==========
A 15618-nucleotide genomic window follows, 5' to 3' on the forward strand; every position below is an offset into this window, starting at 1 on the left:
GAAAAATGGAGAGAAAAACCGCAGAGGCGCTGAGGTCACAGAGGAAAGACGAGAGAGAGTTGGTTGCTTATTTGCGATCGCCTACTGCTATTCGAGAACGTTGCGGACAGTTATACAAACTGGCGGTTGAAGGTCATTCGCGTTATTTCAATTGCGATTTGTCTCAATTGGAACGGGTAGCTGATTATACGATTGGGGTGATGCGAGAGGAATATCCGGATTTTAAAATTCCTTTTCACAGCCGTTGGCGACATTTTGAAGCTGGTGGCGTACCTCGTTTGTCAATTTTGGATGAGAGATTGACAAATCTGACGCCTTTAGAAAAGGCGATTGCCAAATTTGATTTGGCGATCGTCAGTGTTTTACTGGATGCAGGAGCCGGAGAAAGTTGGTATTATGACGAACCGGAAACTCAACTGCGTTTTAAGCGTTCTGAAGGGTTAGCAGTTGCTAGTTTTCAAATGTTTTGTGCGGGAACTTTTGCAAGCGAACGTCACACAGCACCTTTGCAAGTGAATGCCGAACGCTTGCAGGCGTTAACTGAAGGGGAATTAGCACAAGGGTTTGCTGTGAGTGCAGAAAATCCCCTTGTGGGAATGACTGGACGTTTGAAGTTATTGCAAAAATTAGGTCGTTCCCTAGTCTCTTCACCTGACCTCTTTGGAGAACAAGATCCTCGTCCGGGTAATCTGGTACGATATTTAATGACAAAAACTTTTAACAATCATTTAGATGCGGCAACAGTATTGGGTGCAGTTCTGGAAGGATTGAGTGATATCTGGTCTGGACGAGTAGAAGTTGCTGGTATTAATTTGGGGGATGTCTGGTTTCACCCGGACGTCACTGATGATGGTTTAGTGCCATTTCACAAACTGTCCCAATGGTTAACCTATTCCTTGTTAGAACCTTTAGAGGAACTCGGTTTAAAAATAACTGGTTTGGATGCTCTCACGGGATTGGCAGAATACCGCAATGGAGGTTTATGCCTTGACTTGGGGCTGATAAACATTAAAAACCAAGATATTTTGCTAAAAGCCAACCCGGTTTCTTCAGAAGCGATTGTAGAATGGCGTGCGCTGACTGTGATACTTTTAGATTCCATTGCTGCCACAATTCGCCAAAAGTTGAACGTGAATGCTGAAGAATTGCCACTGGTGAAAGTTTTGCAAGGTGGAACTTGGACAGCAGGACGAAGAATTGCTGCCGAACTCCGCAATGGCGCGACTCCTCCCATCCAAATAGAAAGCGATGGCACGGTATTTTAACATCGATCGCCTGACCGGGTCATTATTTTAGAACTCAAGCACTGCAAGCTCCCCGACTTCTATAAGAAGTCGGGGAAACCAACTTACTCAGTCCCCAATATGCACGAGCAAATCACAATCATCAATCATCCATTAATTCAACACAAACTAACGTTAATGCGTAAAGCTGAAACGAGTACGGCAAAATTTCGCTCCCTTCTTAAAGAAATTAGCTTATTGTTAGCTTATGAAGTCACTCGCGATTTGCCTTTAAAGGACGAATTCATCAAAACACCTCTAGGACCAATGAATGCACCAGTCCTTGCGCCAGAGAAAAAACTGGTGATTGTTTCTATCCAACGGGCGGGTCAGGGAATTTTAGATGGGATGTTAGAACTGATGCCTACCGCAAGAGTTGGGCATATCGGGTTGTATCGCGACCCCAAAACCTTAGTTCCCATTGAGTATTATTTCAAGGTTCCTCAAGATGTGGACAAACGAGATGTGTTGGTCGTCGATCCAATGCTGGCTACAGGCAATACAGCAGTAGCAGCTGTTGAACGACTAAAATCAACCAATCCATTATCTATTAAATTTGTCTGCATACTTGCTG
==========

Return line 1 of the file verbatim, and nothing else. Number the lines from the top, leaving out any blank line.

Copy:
A 15618-nucleotide genomic window follows, 5' to 3' on the forward strand; every position below is an offset into this window, starting at 1 on the left: